This past year has definitely opened my eyes and my palate to new foods, cooking techniques, and recipes. We’ve consumed foods that we never would’ve tried otherwise…and ended up loving. Mark hates watermelon, but loved Interurban’s Watermelon Salad with habenero, feta, and cilantro. Go figure. We were both surprised that the lima beans didn’t make us gag. And chocolate covered insects weren’t bad either! Some of our new favorites include the Chicken Curry Salad Lettuce Wrap, Coq Au Vin, Pepper Pot, and Welsh Rarebit. I’m especially excited to try even more new recipes next year and really challenge ourselves in terms of local cuisine and healthier eating.
I would also like to thank some of our supporters, without whose encouragement we could not have completed this challenge. Wendy, Jill, and Heidi – our real-life friends who offered lots of input over the course of the year. John from National Food Holiday Tour, who partook of this same challenge himself two years ago and was a source of inspiration from the start. The Muscleheaded Blog, for sharing so many of our posts with his readers. George B., whose continued presence did not go unnoticed. And everybody else who ever stopped by to read, comment, or even critique. You are all greatly appreciated. And of course, a big thank you to my parents: my mom helped us out several times (she made us a Baked Alaska from scratch, for crying out loud, not to mention roast leg of lamb, Mint Juleps, and others) and who got to share in many of the meals. And my MIL Tracy, who has been the most loyal blog follower of mine EVER…even long before I married her daughter! She also helped out, and lent us the use of her oven for our Cheese Souffle Challenge. Thank you all VERY much!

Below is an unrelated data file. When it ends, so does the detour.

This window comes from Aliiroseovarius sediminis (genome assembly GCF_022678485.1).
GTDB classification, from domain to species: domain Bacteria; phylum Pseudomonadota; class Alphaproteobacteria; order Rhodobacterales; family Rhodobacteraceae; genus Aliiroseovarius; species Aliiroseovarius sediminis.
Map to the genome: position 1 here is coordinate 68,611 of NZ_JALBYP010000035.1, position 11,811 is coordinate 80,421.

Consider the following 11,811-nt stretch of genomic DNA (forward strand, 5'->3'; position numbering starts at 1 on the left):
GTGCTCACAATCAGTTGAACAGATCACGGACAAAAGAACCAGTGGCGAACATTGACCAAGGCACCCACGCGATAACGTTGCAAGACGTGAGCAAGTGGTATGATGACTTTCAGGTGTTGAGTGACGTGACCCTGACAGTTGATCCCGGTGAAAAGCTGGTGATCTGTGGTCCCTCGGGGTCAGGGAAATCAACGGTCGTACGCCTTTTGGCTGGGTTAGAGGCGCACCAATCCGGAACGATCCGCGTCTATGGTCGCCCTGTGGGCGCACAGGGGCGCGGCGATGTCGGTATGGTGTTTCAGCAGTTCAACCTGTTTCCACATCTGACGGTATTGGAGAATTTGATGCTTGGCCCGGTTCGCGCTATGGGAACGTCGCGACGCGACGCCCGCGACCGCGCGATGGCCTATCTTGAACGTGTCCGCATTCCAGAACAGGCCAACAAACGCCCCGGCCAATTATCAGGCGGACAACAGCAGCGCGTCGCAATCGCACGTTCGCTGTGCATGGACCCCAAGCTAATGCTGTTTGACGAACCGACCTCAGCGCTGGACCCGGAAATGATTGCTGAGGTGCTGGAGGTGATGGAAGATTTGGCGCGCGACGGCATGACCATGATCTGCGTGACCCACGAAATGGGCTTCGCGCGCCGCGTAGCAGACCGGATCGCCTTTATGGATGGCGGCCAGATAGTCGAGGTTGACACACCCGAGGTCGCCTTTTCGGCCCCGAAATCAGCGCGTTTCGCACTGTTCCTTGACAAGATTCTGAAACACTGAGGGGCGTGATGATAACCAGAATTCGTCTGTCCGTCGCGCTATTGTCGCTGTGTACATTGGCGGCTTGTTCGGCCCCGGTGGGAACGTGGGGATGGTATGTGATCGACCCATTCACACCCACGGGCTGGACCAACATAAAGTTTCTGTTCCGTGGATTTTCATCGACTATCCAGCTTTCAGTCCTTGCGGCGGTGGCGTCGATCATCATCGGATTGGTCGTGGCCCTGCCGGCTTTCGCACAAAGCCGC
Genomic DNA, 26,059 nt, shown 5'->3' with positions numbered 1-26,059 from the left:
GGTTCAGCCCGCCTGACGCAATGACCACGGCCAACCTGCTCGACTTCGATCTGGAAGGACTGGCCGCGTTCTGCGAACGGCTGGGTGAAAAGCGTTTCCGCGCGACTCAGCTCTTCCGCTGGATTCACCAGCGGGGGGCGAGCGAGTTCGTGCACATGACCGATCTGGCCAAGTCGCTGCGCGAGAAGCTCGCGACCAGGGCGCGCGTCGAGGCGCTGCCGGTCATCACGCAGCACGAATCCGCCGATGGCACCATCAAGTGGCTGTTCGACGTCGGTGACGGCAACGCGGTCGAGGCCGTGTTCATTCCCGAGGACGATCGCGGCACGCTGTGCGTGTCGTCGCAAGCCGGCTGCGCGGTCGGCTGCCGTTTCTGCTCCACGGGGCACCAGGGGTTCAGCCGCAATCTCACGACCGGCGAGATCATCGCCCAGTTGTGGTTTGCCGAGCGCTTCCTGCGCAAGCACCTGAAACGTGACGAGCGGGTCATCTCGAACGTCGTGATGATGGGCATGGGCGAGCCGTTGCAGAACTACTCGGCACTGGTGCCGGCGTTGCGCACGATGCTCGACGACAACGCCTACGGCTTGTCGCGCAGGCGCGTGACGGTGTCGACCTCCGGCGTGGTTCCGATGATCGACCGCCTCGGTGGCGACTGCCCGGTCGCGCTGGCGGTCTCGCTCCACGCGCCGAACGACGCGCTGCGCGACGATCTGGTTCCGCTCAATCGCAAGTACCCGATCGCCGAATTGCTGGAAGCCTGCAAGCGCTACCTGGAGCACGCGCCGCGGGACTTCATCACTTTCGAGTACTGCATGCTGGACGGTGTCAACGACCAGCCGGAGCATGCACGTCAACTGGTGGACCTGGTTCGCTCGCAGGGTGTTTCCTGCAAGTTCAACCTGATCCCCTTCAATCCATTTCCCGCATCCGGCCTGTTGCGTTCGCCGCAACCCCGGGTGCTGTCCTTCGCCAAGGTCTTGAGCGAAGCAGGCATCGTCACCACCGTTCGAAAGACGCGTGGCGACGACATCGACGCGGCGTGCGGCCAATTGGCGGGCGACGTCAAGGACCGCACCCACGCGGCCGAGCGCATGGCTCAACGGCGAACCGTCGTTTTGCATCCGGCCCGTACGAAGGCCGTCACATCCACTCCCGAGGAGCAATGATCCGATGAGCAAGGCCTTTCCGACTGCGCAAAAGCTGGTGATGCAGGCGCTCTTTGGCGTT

Normally at this point I would talk about the history of champagne, but I’m going to keep it simple. Champagne is a sparkling wine produced from grapes grown in the Champagne region of France. The wine undergoes a process known as secondary fermentation to create carbonation. Purists argue that champagne must adhere to these strict standards in order to be classified as true champagne, while others use the term more loosely, referring to any sparkling wine as champagne.
This whole thing began with a raised glass and a toast: January 1, early in the morning, we began the challenge with Bloody Marys, clinking our glasses together and wishing each other luck, barely able to comprehend what we were getting ourselves into. Appropriately enough, things ended in a similar manner: with another raised glass and a toast – this time, to a job well done. In that regard, it feels like we came full circle.
We are in Ely, Nevada for New Year’s, and celebrating tonight at the Fireman’s Ball. But we didn’t wait for the clock to strike midnight to sip our champagne and risk elimination on a technicality! We actually brought along a bottle of French champagne, Nicolas Feuillatte, that was recommended to us by David, Tara’s stepfather-of-sorts. He’s a sommelier and knows his way around fermented grapes! And at $27 it was reasonably priced, and still tasted delicious. We toasted earlier in the day.
So, that’s it!!!
But, that’s not “it” for Eat My Words. As previously mentioned, we’re continuing the blog in 2014. Instead of celebrating daily American food holidays, we’ll be focusing on a whole new series of food-related challenges. We’ll take a fun, whimsical look at some popular dishes that don’t have food holidays devoted to them yet, giving you the scoop on their history. We’ll post food-related essays, pictures, cartoons, etc. We’ll even celebrate the occasional food holiday we overlooked this year, in favor of another. And most importantly, we’re on a mission: to have an official holiday created for the often lamented and overlooked king of condiments, ketchup. Follow along as we do whatever it takes, short of storming the White House, to get a resolution passed. So, if you’re a subscriber, stick with us. There’s plenty more fun ahead!
Happy New Year!
- Champagne Brands: 15 Labels You Need To Know (thevivant.com)
- Taste the Stars (janeaustinblog.com)
- The Quick Sip On Champagne (grapeadventure.wordpress.com)
- Champagne. The one excuse to celebrate anything. (youngbrokeandfantabulous.wordpress.com)
- Visiting Nicolas Feuillatte in Champagne (awinestory.com)
Yay! Congrats!!!! Although I still disagree that Dots are America’s Favorite Gumdrop!!! LOL. Can’t wait for you to celebrate a Friday Fish Fry in Poskin!! 😀